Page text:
Tim Golden wrote a useful wrapper for accessing active directory. It is was written for Python 2 but 2to3.py is able to fully translate it. Once downloaded (and updated to 3 if applicable) run python setup.py install to compile and copy the library ready to be used in your programs.
For example to display the user logon name (ID) for all accounts with a name beginning with quackajack (notice the asterisk to do the wildcard search)
adusers = active_directory.search("displayName='quackajack*'", objectCategory='Person', objectClass='User')
for adu in adusers:
If using sAMAccountName seems confusing don’t worry. I struggle to remember all but the most common ones preferring to look them up when needed by listing all attributes then picking the ones I need. If you want to have a look a full list of user attributes is available here.
Those who have used dsquery before from the command line may be aware of the using -attr * to display all attributes of the object. You can do the same in your python script with the dump function. Hence changing the print line above to print adu.dump() will print out a key,value list of all attributes. Be warned its a long list.
I needed to get a registry value out of all the Citrix profiles to resolve an migrate an application to the new farm. Simple enough I thought, enumerate the directories, Load the hive in ntuser.dat and read the value. Even found the function, win32api.RegLoadKey, on the first attempt.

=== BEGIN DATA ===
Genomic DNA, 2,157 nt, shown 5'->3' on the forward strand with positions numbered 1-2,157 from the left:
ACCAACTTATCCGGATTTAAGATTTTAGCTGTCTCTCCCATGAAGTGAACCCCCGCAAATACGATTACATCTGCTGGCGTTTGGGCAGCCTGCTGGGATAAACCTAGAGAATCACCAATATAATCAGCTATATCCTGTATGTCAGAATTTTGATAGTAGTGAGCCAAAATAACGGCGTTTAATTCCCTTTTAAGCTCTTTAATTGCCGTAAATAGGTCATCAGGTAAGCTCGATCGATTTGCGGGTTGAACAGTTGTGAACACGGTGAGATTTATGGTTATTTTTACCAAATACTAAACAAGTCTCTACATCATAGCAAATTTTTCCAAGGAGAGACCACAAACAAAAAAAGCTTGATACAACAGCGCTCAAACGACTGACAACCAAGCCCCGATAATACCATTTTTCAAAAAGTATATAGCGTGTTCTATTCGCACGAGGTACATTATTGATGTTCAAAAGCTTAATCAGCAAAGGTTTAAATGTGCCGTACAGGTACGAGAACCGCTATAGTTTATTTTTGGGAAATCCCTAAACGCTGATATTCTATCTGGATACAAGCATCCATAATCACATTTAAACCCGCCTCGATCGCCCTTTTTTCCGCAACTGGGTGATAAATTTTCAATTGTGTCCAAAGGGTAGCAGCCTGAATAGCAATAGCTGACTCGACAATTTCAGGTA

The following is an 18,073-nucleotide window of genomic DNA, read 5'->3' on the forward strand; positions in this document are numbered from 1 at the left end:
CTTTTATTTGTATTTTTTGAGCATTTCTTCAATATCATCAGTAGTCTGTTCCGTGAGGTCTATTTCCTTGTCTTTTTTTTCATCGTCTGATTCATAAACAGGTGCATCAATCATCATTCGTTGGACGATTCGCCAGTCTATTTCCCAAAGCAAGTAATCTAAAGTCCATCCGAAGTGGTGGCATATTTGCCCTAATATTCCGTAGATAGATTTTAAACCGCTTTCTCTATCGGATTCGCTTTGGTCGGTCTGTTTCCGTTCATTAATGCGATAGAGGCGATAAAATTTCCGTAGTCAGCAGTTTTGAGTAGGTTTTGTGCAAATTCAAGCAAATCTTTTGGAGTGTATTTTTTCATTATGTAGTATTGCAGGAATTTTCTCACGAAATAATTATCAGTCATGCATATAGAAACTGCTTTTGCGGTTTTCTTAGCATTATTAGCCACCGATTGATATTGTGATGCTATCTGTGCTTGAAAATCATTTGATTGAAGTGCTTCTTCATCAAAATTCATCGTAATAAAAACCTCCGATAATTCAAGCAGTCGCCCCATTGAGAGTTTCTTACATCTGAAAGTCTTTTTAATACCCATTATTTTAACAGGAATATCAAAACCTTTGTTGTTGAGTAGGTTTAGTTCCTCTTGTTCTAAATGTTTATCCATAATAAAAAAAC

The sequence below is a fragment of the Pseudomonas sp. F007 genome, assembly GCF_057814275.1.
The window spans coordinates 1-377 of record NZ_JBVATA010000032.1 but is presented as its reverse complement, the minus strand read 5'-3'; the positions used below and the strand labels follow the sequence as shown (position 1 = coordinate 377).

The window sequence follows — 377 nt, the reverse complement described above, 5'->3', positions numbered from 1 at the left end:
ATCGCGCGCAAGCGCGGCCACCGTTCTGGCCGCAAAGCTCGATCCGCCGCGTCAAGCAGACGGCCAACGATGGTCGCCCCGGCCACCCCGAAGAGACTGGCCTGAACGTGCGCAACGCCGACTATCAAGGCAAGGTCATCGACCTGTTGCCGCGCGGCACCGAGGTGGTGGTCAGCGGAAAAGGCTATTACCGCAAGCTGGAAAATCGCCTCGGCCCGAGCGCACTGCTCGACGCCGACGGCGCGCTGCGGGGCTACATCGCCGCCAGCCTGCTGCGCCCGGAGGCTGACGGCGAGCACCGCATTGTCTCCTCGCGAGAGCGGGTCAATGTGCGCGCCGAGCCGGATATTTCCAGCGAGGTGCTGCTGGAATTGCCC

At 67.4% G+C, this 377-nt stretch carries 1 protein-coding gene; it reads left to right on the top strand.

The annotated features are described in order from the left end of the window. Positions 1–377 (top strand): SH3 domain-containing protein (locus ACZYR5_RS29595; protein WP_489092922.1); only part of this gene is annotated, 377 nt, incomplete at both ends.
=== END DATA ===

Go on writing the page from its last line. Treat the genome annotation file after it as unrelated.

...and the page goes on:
However when I tried this on a local profile I got a permission issue, even as the local admin. The scant documentation mentioned I needed SE_PRIVILEGE_ENABLED but what is it and how do I get it. I could open the hive with regedit so why not with python.
Help came in the form of a post from future_retro on grokbase.com; basically you need to get a token for the your process and adjust the privilege on that.
flags = win32security.TOKEN_ADJUST_PRIVILEGES | win32security.TOKEN_QUERY
htoken = win32security.OpenProcessToken(win32api.GetCurrentProcess(),flags)
loadid = win32security.LookupPrivilegeValue(None,'SeRestorePrivilege')
newprivlist = [(loadid, win32security.SE_PRIVILEGE_ENABLED)]
Now with the hive loaded the second part was getting the value. It is not quite as simple as passing the location but a two step process of opening the key with win32api.RegOpenKeyEx and reading the value win32api.RegQueryValueEx. Just don’t forget to close it when you are done.
To demonstrate this I have created this little program which enumerates all the directories in a given path and opens the hive if it exists. It then lists all of the keys under Software to give you some idea of the software the user has accessed in Citrix.
In the demonstration code there is a single function which takes up half of the code whose purpose is not clear from inspection. It take the key name and returns the values and subkeys as two lists in a tuple. Hope the example helps.